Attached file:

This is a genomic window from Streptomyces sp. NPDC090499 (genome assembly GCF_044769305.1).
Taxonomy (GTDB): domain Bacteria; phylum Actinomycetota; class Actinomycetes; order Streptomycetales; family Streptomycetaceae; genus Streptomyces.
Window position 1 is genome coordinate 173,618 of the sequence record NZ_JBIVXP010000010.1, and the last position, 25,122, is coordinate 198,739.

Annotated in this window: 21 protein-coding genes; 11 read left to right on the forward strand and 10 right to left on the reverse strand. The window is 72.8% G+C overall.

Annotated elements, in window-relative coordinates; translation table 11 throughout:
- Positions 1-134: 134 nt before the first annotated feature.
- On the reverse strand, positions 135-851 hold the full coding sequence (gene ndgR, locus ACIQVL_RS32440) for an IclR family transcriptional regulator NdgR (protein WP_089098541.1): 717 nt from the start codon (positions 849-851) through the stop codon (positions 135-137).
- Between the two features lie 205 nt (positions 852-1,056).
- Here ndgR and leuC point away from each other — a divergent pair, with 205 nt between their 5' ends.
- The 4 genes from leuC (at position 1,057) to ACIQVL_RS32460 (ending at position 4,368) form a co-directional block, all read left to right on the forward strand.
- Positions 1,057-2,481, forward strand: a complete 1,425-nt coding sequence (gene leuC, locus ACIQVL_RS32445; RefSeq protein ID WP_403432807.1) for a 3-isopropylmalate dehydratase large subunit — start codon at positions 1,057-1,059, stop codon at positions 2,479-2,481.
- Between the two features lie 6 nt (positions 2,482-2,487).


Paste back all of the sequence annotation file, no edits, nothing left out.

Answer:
This is a genomic window from Streptomyces sp. NPDC090499 (genome assembly GCF_044769305.1).
Taxonomy (GTDB): domain Bacteria; phylum Actinomycetota; class Actinomycetes; order Streptomycetales; family Streptomycetaceae; genus Streptomyces.
Window position 1 is genome coordinate 173,618 of the sequence record NZ_JBIVXP010000010.1, and the last position, 25,122, is coordinate 198,739.

Annotated in this window: 21 protein-coding genes; 11 read left to right on the forward strand and 10 right to left on the reverse strand. The window is 72.8% G+C overall.

Annotated elements, in window-relative coordinates; translation table 11 throughout:
- Positions 1-134: 134 nt before the first annotated feature.
- On the reverse strand, positions 135-851 hold the full coding sequence (gene ndgR, locus ACIQVL_RS32440) for an IclR family transcriptional regulator NdgR (protein WP_089098541.1): 717 nt from the start codon (positions 849-851) through the stop codon (positions 135-137).
- Between the two features lie 205 nt (positions 852-1,056).
- Here ndgR and leuC point away from each other — a divergent pair, with 205 nt between their 5' ends.
- The 4 genes from leuC (at position 1,057) to ACIQVL_RS32460 (ending at position 4,368) form a co-directional block, all read left to right on the forward strand.
- Positions 1,057-2,481, forward strand: a complete 1,425-nt coding sequence (gene leuC, locus ACIQVL_RS32445; RefSeq protein ID WP_403432807.1) for a 3-isopropylmalate dehydratase large subunit — start codon at positions 1,057-1,059, stop codon at positions 2,479-2,481.
- Between the two features lie 6 nt (positions 2,482-2,487).